-1
main()
{
union u
{
struct s{int a;int b}n;
struct ss{int c;long d}ni;

}uu;
uu.ni.c=1;
uu.ni.d=0;


   printf("%d %d",(uu.n.a),(uu.n.b));
}

output:
1
32767

Now my question is that even though I put d=0 then why does it shows 32767 as output for b?As per my knowledge union members share the same place of memory..Then why is this hapenning here?

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Last Post by saurabh.mehta.33234
0

That rather depends on the size of int on your computer.

If size of int is 2 and size of long is 4 then in your struct ss there is likely to be 2 padding bytes in the structure between c and d. These bytes are never assign but it is these bytes that are shared with the b in struct s.

This is all to do with the size of basic types on your platform and the your platforms structure packing algorithm.

trying outputing

sizeof(int)
sizeof(long)
sizeof(struct s)
sizeof(struct ss)

Edited by Banfa

-1

@banfa ohhhk.. So the value 32767 is a value by default added by compiler into padding byte or is it something different??Sizeof int is 4 and sizeof long is 8 and sizof struct ss is 16..The padding is of 4 bytes..But how does the 32767 come..?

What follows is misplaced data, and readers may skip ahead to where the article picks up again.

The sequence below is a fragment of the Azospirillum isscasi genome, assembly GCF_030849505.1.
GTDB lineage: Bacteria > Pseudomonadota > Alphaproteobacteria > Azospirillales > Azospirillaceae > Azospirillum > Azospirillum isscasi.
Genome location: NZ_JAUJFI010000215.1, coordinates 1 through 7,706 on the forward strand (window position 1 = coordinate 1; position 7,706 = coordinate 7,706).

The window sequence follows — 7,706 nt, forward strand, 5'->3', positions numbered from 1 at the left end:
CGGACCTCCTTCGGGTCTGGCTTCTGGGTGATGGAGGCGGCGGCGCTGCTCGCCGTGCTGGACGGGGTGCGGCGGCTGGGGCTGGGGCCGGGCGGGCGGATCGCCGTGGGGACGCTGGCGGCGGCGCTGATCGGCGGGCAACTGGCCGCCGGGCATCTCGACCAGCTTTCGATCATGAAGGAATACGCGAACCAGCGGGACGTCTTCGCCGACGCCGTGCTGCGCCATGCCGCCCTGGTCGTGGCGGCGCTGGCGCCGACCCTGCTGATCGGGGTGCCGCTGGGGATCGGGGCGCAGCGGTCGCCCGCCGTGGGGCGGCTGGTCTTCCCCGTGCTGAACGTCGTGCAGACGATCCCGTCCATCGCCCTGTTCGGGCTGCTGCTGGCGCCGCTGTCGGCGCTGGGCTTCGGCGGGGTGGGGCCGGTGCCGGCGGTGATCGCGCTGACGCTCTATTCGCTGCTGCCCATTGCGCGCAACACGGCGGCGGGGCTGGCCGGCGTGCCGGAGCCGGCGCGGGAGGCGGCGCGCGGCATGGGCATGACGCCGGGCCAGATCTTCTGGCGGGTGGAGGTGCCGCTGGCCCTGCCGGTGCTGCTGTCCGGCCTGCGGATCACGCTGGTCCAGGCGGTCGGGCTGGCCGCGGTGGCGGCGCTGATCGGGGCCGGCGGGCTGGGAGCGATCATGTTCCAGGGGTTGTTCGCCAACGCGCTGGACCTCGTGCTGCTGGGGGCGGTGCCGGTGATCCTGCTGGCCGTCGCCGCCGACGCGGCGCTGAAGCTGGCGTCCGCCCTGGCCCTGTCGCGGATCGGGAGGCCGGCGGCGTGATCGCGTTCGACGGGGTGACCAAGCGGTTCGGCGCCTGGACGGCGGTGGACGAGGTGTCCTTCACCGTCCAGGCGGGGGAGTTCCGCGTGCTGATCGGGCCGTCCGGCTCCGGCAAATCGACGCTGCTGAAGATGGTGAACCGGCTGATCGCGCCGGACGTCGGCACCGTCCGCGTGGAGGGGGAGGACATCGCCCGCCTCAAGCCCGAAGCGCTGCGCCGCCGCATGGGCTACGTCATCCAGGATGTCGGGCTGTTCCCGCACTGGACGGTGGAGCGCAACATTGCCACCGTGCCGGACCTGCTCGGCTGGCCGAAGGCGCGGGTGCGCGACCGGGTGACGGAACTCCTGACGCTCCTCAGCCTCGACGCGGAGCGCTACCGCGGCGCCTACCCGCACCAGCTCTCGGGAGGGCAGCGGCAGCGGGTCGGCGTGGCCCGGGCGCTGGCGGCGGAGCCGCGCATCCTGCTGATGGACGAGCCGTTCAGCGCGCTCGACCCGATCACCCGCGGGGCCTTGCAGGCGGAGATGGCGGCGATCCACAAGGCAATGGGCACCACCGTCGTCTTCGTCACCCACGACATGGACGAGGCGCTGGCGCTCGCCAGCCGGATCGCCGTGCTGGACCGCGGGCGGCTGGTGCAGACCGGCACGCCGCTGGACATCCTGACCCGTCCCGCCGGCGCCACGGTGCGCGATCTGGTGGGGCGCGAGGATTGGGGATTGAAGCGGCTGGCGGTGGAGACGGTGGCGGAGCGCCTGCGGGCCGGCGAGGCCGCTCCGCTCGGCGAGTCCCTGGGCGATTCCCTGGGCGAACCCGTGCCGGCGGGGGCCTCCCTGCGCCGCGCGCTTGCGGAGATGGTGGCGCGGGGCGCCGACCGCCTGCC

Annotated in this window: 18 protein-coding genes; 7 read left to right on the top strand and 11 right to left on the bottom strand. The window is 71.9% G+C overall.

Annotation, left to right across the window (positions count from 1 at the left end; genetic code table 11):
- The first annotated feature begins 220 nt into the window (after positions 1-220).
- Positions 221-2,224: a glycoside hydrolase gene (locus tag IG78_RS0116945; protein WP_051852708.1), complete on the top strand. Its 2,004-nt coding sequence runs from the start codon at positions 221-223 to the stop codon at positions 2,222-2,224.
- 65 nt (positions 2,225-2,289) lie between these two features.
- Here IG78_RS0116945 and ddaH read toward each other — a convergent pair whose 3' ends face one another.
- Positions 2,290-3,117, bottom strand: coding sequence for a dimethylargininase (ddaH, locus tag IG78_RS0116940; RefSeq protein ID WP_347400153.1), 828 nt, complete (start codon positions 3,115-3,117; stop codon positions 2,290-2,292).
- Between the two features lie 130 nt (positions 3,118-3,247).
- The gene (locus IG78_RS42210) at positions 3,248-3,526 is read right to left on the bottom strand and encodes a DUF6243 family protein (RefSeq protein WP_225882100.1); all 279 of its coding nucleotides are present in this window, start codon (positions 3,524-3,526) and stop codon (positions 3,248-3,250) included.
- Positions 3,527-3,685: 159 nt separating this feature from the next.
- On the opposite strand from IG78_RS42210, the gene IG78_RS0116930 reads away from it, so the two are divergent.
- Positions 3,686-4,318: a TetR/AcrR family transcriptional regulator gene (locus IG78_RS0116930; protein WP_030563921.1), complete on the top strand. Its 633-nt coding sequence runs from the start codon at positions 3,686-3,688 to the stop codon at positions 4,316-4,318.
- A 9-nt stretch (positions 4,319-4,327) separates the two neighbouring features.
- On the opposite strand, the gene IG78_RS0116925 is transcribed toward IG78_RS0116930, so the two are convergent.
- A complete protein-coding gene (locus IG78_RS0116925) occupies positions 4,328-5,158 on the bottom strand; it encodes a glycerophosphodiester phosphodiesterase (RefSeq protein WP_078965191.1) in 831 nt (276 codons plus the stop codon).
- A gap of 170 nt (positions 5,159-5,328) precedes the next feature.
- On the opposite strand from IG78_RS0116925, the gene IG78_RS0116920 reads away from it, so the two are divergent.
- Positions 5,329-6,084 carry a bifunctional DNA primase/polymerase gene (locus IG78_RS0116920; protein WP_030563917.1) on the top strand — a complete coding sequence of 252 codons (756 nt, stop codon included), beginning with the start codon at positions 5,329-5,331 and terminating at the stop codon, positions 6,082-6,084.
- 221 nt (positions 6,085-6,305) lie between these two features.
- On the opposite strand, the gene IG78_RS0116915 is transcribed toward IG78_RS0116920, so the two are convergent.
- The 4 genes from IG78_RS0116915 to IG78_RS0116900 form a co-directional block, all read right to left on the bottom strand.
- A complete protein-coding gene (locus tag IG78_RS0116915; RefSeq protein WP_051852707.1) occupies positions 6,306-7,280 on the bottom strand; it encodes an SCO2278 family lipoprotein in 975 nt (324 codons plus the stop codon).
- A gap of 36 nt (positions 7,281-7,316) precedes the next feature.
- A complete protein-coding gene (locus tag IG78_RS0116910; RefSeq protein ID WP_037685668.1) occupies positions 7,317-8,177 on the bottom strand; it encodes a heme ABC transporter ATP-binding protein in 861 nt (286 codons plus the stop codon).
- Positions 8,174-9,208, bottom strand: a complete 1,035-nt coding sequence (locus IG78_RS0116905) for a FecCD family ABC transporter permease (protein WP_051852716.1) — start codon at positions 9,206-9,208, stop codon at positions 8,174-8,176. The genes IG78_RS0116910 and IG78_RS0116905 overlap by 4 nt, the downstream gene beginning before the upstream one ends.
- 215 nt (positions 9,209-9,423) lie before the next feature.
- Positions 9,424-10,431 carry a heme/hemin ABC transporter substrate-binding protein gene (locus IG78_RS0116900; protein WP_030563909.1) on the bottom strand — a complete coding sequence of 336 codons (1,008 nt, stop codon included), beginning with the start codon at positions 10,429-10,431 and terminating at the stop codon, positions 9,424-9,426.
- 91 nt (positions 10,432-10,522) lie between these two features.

0

But how does the 32767 come..?

It's made of whatever random values happen to be in that memory. You're reading memory you never set to a value, so it could have anything in. If your code above is the whole program, it's just whatever was left in that memory by whatever set it last.

Edited by Moschops

1

You're invoking undefined behavior, the output could be anything (notably gcc will produce different output with -O1 than with -O2). It is highly unlikely that your compiler writes a specific byte sequence into bytes used for padding. Rather I'd expect it simply leaves them untouched, so they will just have whatever value previously resided in that memory location. If you move your code into a function, you'll probably notice that the value of b will change depending on whether or not you call other functions before calling your function.

For example the following code, compiled with gcc without optimizations, will produce different results on my system depending on whether or not I comment out the call to g():

#include <stdio.h>

void f()
{       
    union u
    {   
        struct s{int a;int b}n;
        struct ss{int c;long d}ni;
    } uu;
    uu.ni.c=42;
    uu.ni.d=23;
    printf("%d %d",(uu.n.a),(uu.n.b));
}

void g() {
    int x=1, y=2, z=3, a=4;
    printf("%d %d %d %d\n", x, y, z, a);
}

int main() {
    g();
    f();
    return 0;
}

When I compile without optimizations and call g, b will have the same value that z had in g -- changing z will change the value of b. When compiled with optimizations, b will always be 0 -- whether I call g or not.

-1

@sepp2k great explaination!!!Doubt cleared and i suppose as per your code b will show value in y and not z..nevermind..good concept..

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